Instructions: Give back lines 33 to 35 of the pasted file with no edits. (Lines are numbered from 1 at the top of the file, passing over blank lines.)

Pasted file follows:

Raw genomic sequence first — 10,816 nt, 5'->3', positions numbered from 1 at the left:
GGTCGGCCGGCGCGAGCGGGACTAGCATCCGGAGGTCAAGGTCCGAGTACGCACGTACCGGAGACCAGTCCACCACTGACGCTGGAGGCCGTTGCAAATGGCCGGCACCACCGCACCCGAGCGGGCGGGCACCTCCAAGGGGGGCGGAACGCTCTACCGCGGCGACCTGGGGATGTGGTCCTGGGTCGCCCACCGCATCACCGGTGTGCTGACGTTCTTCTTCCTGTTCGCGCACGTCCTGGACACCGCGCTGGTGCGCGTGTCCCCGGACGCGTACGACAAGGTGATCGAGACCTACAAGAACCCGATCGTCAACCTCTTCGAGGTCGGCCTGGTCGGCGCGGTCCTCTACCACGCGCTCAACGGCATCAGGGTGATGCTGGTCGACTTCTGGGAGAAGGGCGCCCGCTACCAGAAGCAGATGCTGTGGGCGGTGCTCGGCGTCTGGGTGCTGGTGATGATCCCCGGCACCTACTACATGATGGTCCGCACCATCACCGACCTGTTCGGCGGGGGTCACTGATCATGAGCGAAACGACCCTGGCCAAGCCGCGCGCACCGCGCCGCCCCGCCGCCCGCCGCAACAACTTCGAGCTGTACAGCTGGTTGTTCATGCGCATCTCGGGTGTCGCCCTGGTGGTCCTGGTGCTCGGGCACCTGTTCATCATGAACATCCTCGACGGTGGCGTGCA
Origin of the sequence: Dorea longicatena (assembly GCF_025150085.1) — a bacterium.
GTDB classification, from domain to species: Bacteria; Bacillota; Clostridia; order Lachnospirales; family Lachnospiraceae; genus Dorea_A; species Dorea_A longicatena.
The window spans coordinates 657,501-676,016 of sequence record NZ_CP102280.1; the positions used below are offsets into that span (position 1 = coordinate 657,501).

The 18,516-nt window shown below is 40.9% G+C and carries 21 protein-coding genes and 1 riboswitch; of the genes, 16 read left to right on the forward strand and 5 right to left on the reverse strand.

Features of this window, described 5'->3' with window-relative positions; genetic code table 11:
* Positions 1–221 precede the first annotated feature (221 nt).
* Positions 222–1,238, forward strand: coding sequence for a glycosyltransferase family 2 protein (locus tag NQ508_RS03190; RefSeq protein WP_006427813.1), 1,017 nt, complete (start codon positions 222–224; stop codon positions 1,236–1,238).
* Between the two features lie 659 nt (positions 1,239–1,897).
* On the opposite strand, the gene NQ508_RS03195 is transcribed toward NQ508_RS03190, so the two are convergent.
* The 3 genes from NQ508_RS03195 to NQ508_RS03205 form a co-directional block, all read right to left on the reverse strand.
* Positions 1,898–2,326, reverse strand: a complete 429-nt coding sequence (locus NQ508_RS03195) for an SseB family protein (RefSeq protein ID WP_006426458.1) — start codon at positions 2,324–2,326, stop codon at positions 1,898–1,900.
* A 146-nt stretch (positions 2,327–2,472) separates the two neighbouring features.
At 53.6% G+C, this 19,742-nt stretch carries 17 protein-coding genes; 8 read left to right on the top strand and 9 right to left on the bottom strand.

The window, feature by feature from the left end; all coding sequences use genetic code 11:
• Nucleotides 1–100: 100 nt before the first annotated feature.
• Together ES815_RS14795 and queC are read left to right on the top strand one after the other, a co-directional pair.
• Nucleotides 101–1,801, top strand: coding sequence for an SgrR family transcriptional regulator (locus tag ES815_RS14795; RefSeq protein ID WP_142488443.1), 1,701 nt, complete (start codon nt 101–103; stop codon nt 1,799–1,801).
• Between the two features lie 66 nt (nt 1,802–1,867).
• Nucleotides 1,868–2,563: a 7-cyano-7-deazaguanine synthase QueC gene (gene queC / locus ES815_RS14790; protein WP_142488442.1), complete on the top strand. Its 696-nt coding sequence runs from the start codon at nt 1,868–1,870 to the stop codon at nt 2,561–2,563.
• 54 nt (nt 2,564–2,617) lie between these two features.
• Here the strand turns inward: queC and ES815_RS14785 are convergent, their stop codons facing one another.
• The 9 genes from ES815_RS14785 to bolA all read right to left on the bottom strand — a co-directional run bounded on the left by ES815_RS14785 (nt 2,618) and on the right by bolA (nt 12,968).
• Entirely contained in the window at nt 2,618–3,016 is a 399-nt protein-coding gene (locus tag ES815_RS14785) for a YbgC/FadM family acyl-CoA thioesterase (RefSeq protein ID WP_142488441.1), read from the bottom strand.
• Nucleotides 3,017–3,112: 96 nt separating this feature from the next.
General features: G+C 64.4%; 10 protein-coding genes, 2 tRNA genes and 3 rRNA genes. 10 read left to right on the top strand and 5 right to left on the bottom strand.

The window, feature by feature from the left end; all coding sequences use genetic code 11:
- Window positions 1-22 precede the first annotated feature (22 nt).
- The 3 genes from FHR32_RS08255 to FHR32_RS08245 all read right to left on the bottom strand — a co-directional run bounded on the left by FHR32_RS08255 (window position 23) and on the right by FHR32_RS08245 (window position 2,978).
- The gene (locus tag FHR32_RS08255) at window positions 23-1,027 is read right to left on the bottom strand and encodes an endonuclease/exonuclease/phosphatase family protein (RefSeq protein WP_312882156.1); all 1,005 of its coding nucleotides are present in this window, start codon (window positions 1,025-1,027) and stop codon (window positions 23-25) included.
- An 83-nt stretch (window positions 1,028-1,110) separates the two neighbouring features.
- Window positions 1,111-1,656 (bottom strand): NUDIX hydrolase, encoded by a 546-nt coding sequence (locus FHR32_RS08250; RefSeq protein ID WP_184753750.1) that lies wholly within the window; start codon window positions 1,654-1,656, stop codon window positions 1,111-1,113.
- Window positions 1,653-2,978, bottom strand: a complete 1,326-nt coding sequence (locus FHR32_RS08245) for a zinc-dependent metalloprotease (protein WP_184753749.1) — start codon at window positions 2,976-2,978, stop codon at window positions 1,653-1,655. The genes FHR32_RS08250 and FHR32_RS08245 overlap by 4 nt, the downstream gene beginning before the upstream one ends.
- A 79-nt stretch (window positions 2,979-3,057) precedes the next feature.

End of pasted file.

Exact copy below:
- Window positions 1,111-1,656 (bottom strand): NUDIX hydrolase, encoded by a 546-nt coding sequence (locus FHR32_RS08250; RefSeq protein ID WP_184753750.1) that lies wholly within the window; start codon window positions 1,654-1,656, stop codon window positions 1,111-1,113.
- Window positions 1,653-2,978, bottom strand: a complete 1,326-nt coding sequence (locus FHR32_RS08245) for a zinc-dependent metalloprotease (protein WP_184753749.1) — start codon at window positions 2,976-2,978, stop codon at window positions 1,653-1,655. The genes FHR32_RS08250 and FHR32_RS08245 overlap by 4 nt, the downstream gene beginning before the upstream one ends.
- A 79-nt stretch (window positions 2,979-3,057) precedes the next feature.